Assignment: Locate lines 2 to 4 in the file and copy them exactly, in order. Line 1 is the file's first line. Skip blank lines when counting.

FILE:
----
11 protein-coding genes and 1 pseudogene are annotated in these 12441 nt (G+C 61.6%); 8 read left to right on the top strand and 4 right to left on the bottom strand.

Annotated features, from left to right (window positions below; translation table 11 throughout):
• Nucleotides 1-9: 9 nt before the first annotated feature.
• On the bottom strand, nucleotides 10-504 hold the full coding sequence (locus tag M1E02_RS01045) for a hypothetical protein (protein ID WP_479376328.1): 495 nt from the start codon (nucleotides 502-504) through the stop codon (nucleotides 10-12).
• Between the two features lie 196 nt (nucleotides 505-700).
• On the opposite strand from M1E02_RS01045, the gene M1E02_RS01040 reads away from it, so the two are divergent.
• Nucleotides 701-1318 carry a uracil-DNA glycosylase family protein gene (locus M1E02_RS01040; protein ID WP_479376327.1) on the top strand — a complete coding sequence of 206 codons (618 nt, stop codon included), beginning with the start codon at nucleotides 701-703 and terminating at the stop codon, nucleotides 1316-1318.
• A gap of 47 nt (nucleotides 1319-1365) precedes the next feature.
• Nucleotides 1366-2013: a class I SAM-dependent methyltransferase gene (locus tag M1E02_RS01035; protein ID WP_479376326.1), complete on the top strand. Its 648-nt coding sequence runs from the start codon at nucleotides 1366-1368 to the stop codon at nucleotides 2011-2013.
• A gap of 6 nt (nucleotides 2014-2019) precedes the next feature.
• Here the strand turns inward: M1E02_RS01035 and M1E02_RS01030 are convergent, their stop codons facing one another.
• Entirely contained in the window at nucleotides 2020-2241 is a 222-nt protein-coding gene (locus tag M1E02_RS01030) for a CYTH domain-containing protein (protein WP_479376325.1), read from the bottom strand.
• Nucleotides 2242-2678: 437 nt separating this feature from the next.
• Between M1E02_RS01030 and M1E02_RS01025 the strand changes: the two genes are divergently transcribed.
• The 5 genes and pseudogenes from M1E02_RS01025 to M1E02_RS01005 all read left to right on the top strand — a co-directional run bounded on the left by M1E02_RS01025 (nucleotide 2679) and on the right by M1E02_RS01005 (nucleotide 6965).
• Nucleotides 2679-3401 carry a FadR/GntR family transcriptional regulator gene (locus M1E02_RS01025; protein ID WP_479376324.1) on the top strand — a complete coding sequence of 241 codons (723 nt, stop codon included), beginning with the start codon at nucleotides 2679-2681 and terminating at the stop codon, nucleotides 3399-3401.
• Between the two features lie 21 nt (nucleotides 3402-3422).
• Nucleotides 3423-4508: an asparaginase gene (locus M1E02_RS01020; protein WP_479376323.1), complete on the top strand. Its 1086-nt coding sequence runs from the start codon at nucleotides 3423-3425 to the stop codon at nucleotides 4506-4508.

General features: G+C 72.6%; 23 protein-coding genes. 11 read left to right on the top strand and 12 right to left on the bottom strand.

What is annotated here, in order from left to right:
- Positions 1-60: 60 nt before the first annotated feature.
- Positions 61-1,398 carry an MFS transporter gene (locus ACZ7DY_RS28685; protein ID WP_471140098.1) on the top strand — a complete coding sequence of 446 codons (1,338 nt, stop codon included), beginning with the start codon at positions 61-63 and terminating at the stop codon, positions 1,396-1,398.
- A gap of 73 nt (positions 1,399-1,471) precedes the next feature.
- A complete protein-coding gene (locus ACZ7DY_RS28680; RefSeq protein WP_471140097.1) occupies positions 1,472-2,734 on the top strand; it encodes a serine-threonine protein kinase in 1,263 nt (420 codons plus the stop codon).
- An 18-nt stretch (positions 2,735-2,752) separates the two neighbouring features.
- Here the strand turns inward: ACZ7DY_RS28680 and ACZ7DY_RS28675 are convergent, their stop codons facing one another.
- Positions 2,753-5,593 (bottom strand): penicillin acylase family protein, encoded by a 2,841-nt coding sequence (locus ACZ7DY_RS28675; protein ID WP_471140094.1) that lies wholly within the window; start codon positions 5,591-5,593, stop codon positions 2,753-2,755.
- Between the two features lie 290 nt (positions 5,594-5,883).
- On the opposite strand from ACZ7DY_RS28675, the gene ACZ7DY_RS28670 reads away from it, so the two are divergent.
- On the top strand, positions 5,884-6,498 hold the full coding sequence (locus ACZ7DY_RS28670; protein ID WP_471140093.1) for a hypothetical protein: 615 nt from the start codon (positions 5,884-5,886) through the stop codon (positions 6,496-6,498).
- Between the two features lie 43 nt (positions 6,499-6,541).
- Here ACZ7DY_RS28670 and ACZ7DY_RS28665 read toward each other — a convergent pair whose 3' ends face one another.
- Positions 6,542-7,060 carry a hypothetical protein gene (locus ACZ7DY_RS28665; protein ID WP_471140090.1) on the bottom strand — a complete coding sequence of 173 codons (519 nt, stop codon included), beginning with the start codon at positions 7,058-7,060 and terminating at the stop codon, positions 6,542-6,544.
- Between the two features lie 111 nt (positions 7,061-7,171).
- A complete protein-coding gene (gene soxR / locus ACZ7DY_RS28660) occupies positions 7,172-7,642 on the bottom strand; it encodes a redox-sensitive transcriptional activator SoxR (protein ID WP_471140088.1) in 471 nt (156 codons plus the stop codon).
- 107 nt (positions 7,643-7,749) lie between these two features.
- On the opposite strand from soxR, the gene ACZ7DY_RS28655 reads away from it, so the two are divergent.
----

Annotated features, from left to right (window positions below; translation table 11 throughout):
• Nucleotides 1-9: 9 nt before the first annotated feature.
• On the bottom strand, nucleotides 10-504 hold the full coding sequence (locus tag M1E02_RS01045) for a hypothetical protein (protein ID WP_479376328.1): 495 nt from the start codon (nucleotides 502-504) through the stop codon (nucleotides 10-12).